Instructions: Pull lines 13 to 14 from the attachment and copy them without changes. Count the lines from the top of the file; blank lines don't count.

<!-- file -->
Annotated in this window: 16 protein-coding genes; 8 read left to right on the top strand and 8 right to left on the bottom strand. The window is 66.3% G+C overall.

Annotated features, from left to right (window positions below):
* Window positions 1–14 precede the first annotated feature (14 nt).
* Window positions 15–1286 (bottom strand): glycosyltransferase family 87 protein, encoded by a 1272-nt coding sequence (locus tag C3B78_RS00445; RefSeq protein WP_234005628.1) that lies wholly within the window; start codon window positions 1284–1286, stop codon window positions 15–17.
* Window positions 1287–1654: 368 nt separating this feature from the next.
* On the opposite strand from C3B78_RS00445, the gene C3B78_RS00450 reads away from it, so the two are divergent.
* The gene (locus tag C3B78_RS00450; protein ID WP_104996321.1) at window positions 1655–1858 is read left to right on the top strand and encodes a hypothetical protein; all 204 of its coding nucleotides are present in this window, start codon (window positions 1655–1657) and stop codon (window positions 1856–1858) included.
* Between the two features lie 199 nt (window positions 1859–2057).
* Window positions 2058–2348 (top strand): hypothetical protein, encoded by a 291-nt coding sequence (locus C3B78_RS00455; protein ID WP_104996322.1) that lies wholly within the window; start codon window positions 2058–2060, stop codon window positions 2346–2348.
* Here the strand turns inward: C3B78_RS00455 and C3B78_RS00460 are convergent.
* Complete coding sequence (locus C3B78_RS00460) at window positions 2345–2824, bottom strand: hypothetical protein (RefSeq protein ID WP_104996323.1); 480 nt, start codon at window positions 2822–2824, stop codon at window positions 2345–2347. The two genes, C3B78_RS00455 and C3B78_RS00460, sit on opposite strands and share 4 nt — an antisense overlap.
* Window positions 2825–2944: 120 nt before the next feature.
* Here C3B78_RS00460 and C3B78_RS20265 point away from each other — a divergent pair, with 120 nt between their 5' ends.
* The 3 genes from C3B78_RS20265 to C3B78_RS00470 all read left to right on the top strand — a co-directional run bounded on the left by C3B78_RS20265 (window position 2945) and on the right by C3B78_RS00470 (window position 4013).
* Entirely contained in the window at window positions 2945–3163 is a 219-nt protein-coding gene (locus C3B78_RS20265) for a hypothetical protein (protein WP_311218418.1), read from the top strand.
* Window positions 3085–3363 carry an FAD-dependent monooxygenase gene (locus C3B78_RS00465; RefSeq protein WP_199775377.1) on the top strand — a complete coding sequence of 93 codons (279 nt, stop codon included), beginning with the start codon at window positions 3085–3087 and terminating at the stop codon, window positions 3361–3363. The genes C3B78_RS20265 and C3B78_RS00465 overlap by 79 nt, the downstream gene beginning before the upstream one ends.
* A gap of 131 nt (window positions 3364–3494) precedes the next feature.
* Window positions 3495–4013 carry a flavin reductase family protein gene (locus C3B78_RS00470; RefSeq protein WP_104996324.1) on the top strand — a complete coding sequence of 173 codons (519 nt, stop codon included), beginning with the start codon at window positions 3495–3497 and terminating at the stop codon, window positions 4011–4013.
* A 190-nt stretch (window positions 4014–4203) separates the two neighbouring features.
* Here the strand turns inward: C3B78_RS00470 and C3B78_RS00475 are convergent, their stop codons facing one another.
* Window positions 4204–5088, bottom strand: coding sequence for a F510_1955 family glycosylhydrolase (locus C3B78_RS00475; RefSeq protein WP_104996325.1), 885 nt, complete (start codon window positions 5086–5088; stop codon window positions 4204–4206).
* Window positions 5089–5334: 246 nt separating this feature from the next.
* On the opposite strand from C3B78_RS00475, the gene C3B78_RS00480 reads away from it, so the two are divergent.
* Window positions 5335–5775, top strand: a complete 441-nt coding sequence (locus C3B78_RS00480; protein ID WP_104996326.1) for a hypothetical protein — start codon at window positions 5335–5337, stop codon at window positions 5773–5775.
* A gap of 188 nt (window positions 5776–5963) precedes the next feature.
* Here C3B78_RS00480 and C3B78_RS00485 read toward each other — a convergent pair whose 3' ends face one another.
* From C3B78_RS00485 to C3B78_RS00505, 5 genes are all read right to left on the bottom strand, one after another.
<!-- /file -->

* Here C3B78_RS00460 and C3B78_RS20265 point away from each other — a divergent pair, with 120 nt between their 5' ends.
* The 3 genes from C3B78_RS20265 to C3B78_RS00470 all read left to right on the top strand — a co-directional run bounded on the left by C3B78_RS20265 (window position 2945) and on the right by C3B78_RS00470 (window position 4013).